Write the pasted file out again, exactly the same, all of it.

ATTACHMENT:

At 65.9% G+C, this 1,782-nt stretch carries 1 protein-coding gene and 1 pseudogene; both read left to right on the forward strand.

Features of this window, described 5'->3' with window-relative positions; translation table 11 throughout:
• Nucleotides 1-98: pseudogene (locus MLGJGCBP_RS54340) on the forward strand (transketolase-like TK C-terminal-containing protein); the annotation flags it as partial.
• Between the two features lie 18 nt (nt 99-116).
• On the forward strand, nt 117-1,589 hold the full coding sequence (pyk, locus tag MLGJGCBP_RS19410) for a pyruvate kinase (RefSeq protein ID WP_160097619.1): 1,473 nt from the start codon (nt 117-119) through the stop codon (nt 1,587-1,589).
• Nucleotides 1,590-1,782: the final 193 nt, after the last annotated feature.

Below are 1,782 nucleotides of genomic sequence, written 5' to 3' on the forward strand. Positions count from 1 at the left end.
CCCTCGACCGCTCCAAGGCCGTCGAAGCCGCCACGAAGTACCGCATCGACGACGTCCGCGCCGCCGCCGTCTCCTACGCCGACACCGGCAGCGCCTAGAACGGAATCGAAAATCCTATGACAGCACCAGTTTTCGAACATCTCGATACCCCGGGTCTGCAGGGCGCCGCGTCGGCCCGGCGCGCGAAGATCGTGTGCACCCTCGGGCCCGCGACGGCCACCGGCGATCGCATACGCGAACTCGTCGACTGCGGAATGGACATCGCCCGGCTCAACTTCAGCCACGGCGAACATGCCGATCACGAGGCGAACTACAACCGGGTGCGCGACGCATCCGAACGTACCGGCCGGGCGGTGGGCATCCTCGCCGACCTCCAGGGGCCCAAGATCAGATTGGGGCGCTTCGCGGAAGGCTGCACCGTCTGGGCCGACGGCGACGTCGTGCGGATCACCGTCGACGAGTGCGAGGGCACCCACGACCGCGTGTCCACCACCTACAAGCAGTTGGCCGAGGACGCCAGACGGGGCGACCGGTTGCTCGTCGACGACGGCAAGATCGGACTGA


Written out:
At 65.9% G+C, this 1,782-nt stretch carries 1 protein-coding gene and 1 pseudogene; both read left to right on the forward strand.

Features of this window, described 5'->3' with window-relative positions; translation table 11 throughout:
• Nucleotides 1-98: pseudogene (locus MLGJGCBP_RS54340) on the forward strand (transketolase-like TK C-terminal-containing protein); the annotation flags it as partial.
• Between the two features lie 18 nt (nt 99-116).
• On the forward strand, nt 117-1,589 hold the full coding sequence (pyk, locus tag MLGJGCBP_RS19410) for a pyruvate kinase (RefSeq protein ID WP_160097619.1): 1,473 nt from the start codon (nt 117-119) through the stop codon (nt 1,587-1,589).
• Nucleotides 1,590-1,782: the final 193 nt, after the last annotated feature.

Below are 1,782 nucleotides of genomic sequence, written 5' to 3' on the forward strand. Positions count from 1 at the left end.
CCCTCGACCGCTCCAAGGCCGTCGAAGCCGCCACGAAGTACCGCATCGACGACGTCCGCGCCGCCGCCGTCTCCTACGCCGACACCGGCAGCGCCTAGAACGGAATCGAAAATCCTATGACAGCACCAGTTTTCGAACATCTCGATACCCCGGGTCTGCAGGGCGCCGCGTCGGCCCGGCGCGCGAAGATCGTGTGCACCCTCGGGCCCGCGACGGCCACCGGCGATCGCATACGCGAACTCGTCGACTGCGGAATGGACATCGCCCGGCTCAACTTCAGCCACGGCGAACATGCCGATCACGAGGCGAACTACAACCGGGTGCGCGACGCATCCGAACGTACCGGCCGGGCGGTGGGCATCCTCGCCGACCTCCAGGGGCCCAAGATCAGATTGGGGCGCTTCGCGGAAGGCTGCACCGTCTGGGCCGACGGCGACGTCGTGCGGATCACCGTCGACGAGTGCGAGGGCACCCACGACCGCGTGTCCACCACCTACAAGCAGTTGGCCGAGGACGCCAGACGGGGCGACCGGTTGCTCGTCGACGACGGCAAGATCGGACTGA